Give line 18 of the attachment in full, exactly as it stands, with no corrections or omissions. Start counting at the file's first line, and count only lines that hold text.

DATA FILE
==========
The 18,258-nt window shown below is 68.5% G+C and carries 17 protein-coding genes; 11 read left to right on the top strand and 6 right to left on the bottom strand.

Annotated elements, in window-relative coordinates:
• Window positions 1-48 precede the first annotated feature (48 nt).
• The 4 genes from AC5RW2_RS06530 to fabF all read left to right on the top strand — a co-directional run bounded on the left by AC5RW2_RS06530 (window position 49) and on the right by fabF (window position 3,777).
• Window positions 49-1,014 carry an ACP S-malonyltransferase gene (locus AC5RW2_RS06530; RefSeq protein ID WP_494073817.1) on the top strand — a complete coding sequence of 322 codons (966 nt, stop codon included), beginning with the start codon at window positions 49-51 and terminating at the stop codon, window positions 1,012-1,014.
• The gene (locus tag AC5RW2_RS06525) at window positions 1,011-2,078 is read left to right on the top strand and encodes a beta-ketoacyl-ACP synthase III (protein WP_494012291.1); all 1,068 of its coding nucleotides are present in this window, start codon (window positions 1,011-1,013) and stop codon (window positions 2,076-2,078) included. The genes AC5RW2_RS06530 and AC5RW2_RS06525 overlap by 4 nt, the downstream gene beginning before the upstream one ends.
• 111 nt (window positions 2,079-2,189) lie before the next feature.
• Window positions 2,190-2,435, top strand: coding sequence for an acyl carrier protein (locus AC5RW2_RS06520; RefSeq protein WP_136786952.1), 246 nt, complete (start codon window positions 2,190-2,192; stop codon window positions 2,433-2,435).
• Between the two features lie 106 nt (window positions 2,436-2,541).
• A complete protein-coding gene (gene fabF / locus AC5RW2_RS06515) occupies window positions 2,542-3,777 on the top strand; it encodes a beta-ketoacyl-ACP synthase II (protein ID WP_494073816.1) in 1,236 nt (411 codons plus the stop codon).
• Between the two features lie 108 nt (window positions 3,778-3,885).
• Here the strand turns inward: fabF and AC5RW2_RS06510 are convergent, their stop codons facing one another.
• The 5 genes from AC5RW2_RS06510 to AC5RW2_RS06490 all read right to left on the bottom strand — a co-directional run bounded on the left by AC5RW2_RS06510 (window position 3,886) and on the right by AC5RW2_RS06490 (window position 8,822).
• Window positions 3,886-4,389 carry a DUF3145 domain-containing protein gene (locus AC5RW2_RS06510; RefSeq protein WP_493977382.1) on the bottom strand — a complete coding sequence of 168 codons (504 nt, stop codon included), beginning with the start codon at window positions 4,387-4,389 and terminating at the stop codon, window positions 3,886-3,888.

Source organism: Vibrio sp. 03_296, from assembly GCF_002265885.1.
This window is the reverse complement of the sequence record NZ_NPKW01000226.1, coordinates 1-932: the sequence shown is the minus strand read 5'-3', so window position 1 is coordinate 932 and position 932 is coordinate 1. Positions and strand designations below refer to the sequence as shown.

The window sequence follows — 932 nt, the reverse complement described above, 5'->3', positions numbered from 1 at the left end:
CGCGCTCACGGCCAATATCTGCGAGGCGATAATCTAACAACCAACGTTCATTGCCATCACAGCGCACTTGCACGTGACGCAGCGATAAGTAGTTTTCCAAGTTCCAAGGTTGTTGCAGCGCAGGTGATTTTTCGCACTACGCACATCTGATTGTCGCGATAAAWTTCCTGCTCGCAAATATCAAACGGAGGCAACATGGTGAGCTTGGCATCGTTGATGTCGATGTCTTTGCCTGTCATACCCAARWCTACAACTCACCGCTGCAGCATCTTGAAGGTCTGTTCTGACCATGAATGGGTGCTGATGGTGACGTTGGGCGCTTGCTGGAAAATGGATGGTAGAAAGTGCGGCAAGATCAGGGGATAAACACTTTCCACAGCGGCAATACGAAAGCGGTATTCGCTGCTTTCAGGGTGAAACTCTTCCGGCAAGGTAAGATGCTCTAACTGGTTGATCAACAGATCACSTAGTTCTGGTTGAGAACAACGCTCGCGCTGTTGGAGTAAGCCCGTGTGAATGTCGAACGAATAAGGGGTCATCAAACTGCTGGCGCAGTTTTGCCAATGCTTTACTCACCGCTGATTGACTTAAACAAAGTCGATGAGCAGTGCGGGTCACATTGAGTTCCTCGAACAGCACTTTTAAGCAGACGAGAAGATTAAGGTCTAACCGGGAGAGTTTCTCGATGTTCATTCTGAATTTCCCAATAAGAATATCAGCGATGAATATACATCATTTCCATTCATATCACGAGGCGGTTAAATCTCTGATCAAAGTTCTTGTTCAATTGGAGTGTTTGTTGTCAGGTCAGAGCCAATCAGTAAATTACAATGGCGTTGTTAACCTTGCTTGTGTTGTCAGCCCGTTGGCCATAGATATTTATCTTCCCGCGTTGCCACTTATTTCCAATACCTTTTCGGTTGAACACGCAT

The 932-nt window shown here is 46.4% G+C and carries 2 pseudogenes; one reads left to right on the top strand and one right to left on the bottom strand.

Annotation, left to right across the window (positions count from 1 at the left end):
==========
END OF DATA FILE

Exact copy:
CGCGCTCACGGCCAATATCTGCGAGGCGATAATCTAACAACCAACGTTCATTGCCATCACAGCGCACTTGCACGTGACGCAGCGATAAGTAGTTTTCCAAGTTCCAAGGTTGTTGCAGCGCAGGTGATTTTTCGCACTACGCACATCTGATTGTCGCGATAAAWTTCCTGCTCGCAAATATCAAACGGAGGCAACATGGTGAGCTTGGCATCGTTGATGTCGATGTCTTTGCCTGTCATACCCAARWCTACAACTCACCGCTGCAGCATCTTGAAGGTCTGTTCTGACCATGAATGGGTGCTGATGGTGACGTTGGGCGCTTGCTGGAAAATGGATGGTAGAAAGTGCGGCAAGATCAGGGGATAAACACTTTCCACAGCGGCAATACGAAAGCGGTATTCGCTGCTTTCAGGGTGAAACTCTTCCGGCAAGGTAAGATGCTCTAACTGGTTGATCAACAGATCACSTAGTTCTGGTTGAGAACAACGCTCGCGCTGTTGGAGTAAGCCCGTGTGAATGTCGAACGAATAAGGGGTCATCAAACTGCTGGCGCAGTTTTGCCAATGCTTTACTCACCGCTGATTGACTTAAACAAAGTCGATGAGCAGTGCGGGTCACATTGAGTTCCTCGAACAGCACTTTTAAGCAGACGAGAAGATTAAGGTCTAACCGGGAGAGTTTCTCGATGTTCATTCTGAATTTCCCAATAAGAATATCAGCGATGAATATACATCATTTCCATTCATATCACGAGGCGGTTAAATCTCTGATCAAAGTTCTTGTTCAATTGGAGTGTTTGTTGTCAGGTCAGAGCCAATCAGTAAATTACAATGGCGTTGTTAACCTTGCTTGTGTTGTCAGCCCGTTGGCCATAGATATTTATCTTCCCGCGTTGCCACTTATTTCCAATACCTTTTCGGTTGAACACGCAT